Closing businesses can help slow the spread of the virus, but it also takes cash out of the pockets of companies and workers. Economists are slashing their expectations for upcoming months, and Wells Fargo Securities said Monday it now projects the U.S. economy will fall into a recession in the April-through-June quarter.
Joel Prakken, chief U.S. economist at IHS Markit, projects the economy will shrink at a 5.4% annualized rate during the quarter, which would be its worst performance since the depths of the Great Recession.
The best-case scenario for many investors is that the economic shock will be steep but short, with growth recovering later this year after businesses reopen. Pessimists are preparing for a longer haul.
For most people, the coronavirus causes only mild or moderate symptoms, such as fever and cough, and those with mild illness recover in about two weeks. But severe illness including pneumonia can occur, especially in the elderly and people with existing health problems, and recovery could take six weeks in such cases.
The Federal Reserve has been trying to do what it can to help the economy, and over the weekend it slashed short-term interest rates back to their record low of nearly zero.
It also said it also will buy at least $500 billion of Treasury securities and $200 billion of mortgage-backed securities to help calm the Treasury market, which is a bedrock for the world’s financial system and influences stock and bond prices around the world. Trading in the market began to get snarled last week, with traders saying they saw disconcertingly large gaps in prices offered by buyers and sellers.
The yield on the 10-year Treasury slid to 0.73% from 0.95% late Friday, a sign that investors are flocking into investments seen as safe.
The Fed action came as major economies expanded travel curbs and closed more public facilities, raising the cost of efforts to contain the outbreak that has infected about 175,000 people worldwide. China, where the coronavirus emerged in December, accounts for about half of those, but a dozen other countries have more than 1,000 cases each.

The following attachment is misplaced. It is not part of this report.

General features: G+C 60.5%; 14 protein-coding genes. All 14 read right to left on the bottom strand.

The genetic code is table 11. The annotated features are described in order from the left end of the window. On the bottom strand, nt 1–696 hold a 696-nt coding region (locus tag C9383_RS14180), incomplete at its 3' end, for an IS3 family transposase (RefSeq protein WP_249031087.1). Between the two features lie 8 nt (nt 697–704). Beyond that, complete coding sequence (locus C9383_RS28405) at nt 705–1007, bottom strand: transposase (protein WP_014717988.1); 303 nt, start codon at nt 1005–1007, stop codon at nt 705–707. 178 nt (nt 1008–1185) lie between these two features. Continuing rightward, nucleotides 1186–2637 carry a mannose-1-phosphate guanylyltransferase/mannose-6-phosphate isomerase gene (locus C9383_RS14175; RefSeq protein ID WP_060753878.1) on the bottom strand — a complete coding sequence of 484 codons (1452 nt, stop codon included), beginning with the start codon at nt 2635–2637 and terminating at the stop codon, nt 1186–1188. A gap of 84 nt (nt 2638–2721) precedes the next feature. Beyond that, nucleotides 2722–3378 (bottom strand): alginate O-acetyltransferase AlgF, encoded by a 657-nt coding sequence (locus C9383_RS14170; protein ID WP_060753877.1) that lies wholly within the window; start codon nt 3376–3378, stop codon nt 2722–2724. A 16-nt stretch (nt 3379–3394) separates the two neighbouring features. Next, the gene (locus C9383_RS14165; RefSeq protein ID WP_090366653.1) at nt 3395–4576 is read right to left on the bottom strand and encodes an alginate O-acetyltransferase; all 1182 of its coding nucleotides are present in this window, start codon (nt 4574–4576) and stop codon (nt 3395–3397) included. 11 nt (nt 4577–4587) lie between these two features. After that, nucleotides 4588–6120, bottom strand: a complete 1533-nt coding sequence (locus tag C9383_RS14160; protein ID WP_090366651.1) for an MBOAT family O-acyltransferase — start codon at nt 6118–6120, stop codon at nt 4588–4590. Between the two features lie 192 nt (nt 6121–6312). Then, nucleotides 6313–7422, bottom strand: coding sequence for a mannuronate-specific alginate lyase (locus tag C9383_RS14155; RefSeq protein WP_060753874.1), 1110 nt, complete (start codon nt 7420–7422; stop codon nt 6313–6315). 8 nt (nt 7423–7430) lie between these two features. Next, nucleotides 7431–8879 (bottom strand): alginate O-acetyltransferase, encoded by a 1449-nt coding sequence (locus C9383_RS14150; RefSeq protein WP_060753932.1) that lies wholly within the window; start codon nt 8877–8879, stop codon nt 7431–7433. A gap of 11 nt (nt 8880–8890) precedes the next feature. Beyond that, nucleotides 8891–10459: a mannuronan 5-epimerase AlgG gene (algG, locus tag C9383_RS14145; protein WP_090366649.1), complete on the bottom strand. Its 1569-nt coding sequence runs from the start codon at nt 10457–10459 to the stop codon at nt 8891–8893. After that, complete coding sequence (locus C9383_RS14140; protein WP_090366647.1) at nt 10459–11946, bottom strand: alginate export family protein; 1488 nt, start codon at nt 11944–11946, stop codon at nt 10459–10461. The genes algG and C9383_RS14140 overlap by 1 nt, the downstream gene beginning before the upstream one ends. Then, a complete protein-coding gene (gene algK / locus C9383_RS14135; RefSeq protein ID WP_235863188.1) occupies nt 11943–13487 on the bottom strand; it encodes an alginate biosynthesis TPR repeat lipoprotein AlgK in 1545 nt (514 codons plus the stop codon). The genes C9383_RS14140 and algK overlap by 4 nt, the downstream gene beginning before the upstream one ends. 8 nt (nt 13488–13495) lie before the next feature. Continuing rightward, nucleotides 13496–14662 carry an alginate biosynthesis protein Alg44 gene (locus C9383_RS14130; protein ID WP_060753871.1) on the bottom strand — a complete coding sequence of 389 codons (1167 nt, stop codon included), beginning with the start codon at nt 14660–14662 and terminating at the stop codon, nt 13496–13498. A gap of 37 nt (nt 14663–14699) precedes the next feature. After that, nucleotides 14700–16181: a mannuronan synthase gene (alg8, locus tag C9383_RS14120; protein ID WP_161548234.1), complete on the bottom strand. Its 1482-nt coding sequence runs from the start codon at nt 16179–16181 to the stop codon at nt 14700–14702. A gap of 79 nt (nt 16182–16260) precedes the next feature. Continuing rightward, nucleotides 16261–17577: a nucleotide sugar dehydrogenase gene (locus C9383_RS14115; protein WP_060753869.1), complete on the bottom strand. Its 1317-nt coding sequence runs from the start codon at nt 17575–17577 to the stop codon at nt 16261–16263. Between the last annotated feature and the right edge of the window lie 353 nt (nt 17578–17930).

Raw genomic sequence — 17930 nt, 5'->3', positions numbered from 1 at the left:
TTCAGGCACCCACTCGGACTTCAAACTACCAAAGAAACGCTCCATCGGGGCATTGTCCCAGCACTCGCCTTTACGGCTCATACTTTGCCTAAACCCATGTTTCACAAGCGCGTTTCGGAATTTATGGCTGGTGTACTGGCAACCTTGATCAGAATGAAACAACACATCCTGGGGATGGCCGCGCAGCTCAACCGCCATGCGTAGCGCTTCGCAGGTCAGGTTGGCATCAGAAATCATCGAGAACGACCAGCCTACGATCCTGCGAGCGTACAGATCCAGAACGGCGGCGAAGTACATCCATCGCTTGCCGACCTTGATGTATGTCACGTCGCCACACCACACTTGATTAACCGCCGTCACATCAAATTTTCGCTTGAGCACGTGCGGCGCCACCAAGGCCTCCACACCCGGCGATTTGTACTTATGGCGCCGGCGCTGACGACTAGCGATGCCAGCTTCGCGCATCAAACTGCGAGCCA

The S&P 500 fell 324.89 points to 2,386.13. The Dow Jones Industrial Average lost 2,997.10 points, or 12.9%, to 20,188.52, and the Nasdaq lost 970.28, or 12.3%, to 6,904.59.
Declines last week ended the longest-ever bull market on Wall Street, nearly 11 years following the financial crisis.
Lower interest rates following the Fed’s moves will help businesses borrow cash at more affordable prices, but they’ll need more direct help, economists say.
Many investors expect markets to remain volatile as long as the number of new infections keeps accelerating.
“The real fear is going to be if people are going into hibernation, how long will that be, and we have no way of having any knowledge to answer that question,” said Adam Taback, chief investment officer for Wells Fargo Private Wealth Management.
“This is not a two-week event,” he added. “This is going to be playing out in the markets for many more weeks than two weeks.”